A nutrient is any substance that can be used by the body either to produce energy or to enable other vital chemical processes to take place. There are six classes of nutrients: carbohydrates, fats, proteins, mineral salts, vitamins and water. A healthy diet should contain an ideal balance of these. In addition to these nutrients, a healthy diet should also provide fiber. Fiber is a medical term used to describe indigestible cellulose from plant-derived foods. Fiber enables healthy transit and elimination of waste, as it provides bulk and water-retaining properties to the feces. Dietary fiber may also encourage a healthy balance of bacteria in the colon that are associated with beneficial anti-inflammatory benefits.

A healthy diet will consist largely of starchy foods such as bread, rice, pasta and cereals, and fruit and vegetables. Current UK guidelines for the public are that over one-third of our diet should consist of starchy foods, and that additional nutrients should come from at least five portions of fruit or vegetables a day. In addition, there should be some food containing protein, either from the meat/eggs/pulses food group or from the milk/cheese food group. Foods containing fats and sugars should be kept to a minimum. The UK Food Standards Agency “eat well plate” summarizes this advice in pictorial form, as shown in Figure 3.1a-I.2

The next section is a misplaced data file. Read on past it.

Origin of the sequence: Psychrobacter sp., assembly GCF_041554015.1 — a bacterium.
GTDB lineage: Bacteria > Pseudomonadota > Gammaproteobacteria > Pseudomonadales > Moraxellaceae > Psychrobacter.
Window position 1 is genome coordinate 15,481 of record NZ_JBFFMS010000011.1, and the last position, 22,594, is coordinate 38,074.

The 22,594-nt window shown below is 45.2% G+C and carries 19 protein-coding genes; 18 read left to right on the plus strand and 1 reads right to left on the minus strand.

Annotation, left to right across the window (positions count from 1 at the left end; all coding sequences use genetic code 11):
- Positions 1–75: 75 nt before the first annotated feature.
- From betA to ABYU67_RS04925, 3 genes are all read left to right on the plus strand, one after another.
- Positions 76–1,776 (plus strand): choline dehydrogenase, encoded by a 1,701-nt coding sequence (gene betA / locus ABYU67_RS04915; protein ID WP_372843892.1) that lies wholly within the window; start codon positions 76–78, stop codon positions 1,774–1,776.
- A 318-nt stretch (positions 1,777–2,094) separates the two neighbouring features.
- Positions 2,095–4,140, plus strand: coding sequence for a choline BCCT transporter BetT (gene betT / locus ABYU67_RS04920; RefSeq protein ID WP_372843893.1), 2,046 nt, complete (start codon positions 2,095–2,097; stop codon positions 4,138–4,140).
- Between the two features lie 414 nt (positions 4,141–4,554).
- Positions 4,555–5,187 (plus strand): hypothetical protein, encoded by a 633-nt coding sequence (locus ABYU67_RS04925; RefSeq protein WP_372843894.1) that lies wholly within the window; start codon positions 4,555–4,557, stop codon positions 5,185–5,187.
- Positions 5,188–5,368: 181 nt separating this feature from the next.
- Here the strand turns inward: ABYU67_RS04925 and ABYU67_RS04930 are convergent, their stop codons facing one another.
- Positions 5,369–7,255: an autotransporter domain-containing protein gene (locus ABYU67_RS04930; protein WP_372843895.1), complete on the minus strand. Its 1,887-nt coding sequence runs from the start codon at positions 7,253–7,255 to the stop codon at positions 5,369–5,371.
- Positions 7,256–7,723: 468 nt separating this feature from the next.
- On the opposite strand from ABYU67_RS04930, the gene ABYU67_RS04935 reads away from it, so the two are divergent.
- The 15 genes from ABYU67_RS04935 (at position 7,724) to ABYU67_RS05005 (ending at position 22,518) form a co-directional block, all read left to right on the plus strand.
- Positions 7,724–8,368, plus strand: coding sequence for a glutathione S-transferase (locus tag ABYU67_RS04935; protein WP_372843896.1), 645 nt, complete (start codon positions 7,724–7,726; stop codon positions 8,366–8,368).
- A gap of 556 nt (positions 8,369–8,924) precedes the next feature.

Figure 3.1a-I The balance of good health


Starchy foods and fruit and vegetables together provide the carbohydrates that the body needs. Carbohydrates contain the elements carbon, hydrogen and oxygen. These are the foods that, once broken down, provide the basic fuel for the energy-producing process of internal respiration (see Section 1.1b). Internal respiration takes place in the mitochondria of all living cells, where simple sugars and other small molecules derived from fats and proteins react with oxygen to produce cellular energy. Carbon dioxide and water are the waste products. The energy produced is stored partly in the form of the charged molecule adenosine triphosphate (ATP), and is partly released as heat.